Occasionally, Windows decides that my very large NTFS drive is "dirty" and needs to be repaired. It does so successfully, but the experience always makes me uncomfortable—are all of my files really still intact? Were any of them modified or deleted?

The files on this drive are backed up once every few days, so I'm not concerned about actually losing (much) data. However, I don't keep old backups indefinitely, so I'd hate for the originals to get silently corrupted without my knowledge.

Short of comparing/checksumming every file on the disk against my backup copy (which would take days to complete), is there any way to check for file corruption? Is it possible to see what files or directories were modified in the Windows repair, so I could just inspect those?

Note: I do not believe the drive is failing. These repairs usually occur after sudden shutdowns, or when software on my Mac and Windows partitions doesn't want to play nicely together.

  • "is there any way to check for damage?" - This is what the S.M.A.R.T data is used to determine. – Ramhound Sep 15 '17 at 16:58
  • Any drive that behaves as you have described, and does it more than once should be considered defective, and ought to be replaced very soon. – the original mike western Sep 15 '17 at 17:05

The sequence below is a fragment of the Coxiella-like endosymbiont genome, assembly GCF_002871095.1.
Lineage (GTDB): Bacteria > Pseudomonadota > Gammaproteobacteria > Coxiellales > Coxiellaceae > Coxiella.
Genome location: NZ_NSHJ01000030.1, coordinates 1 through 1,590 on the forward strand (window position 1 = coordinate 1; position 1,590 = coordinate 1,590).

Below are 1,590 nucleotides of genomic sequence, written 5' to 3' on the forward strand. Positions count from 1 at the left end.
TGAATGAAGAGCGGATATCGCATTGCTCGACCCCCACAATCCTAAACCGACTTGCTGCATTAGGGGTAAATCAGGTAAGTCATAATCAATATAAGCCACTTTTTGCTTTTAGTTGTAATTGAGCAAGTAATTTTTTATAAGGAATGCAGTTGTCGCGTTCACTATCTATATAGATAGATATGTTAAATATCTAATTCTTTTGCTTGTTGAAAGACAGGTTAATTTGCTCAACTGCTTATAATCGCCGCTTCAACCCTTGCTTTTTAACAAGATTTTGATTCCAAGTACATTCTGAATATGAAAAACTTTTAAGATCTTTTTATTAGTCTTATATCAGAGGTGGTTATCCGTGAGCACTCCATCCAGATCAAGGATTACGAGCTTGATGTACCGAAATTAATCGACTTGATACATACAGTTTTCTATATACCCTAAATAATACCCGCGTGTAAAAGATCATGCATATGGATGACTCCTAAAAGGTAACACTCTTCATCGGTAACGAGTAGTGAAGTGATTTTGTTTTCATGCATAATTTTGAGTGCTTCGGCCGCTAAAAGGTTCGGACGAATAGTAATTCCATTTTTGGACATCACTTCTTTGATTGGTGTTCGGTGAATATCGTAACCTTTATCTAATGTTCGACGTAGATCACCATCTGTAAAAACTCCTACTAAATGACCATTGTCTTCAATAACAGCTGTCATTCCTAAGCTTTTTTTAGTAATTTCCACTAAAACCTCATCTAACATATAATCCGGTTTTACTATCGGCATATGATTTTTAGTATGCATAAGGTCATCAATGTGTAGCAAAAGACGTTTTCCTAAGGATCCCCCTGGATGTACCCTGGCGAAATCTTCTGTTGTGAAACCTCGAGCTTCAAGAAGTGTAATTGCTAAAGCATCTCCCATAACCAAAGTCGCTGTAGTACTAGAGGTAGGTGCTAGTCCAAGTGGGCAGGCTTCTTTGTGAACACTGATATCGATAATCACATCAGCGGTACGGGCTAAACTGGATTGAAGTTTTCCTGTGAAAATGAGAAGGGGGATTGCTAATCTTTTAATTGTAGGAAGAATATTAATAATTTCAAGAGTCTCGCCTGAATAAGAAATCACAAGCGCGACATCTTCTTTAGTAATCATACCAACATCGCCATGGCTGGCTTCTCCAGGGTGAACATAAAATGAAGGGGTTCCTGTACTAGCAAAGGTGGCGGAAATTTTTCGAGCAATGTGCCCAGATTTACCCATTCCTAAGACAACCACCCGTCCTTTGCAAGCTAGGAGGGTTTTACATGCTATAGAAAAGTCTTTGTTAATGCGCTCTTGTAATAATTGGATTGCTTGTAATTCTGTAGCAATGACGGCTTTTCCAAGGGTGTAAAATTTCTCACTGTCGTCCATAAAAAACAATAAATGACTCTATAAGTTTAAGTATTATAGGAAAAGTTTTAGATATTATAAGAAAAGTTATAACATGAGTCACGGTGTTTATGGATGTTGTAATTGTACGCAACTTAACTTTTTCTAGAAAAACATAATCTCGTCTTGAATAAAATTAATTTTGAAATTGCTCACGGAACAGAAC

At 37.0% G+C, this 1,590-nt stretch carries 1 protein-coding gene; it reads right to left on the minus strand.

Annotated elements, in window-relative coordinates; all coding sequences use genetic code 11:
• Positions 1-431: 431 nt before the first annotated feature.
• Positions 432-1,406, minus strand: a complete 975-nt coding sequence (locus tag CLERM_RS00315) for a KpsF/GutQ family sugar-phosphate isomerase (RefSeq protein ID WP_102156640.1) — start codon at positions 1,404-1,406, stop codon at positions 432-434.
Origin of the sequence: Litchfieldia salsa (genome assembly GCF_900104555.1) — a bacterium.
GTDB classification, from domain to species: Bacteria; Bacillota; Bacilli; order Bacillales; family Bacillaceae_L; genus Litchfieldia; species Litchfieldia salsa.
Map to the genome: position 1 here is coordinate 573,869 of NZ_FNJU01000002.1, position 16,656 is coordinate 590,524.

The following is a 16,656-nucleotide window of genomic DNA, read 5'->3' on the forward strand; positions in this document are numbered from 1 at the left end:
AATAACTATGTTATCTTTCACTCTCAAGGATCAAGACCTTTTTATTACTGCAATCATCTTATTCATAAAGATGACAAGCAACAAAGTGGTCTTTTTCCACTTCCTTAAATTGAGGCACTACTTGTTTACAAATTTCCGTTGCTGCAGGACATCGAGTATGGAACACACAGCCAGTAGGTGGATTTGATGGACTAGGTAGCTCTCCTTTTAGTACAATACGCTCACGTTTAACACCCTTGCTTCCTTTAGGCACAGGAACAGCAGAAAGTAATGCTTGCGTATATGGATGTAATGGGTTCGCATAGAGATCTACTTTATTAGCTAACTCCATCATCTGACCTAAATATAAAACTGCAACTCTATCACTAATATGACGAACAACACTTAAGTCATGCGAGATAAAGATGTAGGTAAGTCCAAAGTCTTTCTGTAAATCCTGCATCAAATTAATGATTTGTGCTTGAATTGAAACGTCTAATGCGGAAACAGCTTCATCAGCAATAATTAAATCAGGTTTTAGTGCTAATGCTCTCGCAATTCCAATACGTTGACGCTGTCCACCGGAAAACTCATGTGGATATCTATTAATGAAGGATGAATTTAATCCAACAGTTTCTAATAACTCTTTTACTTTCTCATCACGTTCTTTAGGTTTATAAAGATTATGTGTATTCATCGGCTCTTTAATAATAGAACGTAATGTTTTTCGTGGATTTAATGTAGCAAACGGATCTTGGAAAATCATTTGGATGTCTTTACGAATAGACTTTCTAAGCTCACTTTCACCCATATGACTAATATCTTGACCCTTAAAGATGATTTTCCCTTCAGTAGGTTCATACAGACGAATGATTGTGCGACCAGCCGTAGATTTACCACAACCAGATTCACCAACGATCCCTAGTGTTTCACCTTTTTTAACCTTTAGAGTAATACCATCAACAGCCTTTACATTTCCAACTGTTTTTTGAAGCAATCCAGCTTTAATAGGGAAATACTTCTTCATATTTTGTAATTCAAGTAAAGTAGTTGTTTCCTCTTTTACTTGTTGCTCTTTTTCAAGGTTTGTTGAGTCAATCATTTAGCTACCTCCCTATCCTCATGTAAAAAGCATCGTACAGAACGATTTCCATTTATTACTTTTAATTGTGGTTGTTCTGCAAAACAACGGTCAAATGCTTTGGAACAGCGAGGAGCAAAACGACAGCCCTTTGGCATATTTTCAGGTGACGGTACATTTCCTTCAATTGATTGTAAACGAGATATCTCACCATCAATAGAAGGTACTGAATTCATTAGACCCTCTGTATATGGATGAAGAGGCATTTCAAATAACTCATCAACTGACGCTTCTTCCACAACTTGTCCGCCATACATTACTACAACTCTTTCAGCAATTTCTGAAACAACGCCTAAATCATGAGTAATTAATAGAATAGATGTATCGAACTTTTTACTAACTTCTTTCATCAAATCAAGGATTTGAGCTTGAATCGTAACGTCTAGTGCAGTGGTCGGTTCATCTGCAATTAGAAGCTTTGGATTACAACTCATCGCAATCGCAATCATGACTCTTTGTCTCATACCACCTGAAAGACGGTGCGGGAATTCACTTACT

• @Ramhound S.M.A.R.T is fine. It's not physical "damage" I'm concerned about; I really should have said "corruption". – Wowfunhappy Sep 15 '17 at 19:00
  • What does physical damage have to do with my comment? Data corruption, unless you have checksums of every file in their valid state, you can't check for data corruption. – Ramhound Sep 15 '17 at 20:01
  • @Ramhound What I really want to know is what files/directories were "touched" by the windows repair, so I can just verify those checksums as opposed to the entire drive. If this is completely impossible because of how the repair works, that would be an acceptable answer, along with whether I have reason to be concerned by the repair. – Wowfunhappy Sep 16 '17 at 15:55

If you are doing incremental backups, you should be able see if existing files are the same on the disk and in the backup.

If a non-updated file suddenly came up as different in size or date or even as missing, then the disk was damaged and these files need to be restored from backup.

For files that have the same attributes, you may assume that they were not damaged, with a very high probability of being correct.

No guarantees ever exist, so it might be a good idea to, very infrequently, put one backup aside for longer-term storage. This would happen naturally whenever you buy a new backup disk.

On the other hand, be very careful if your backup ever comes up with a disk error. I would advise to have more than one backup media, in rotation.

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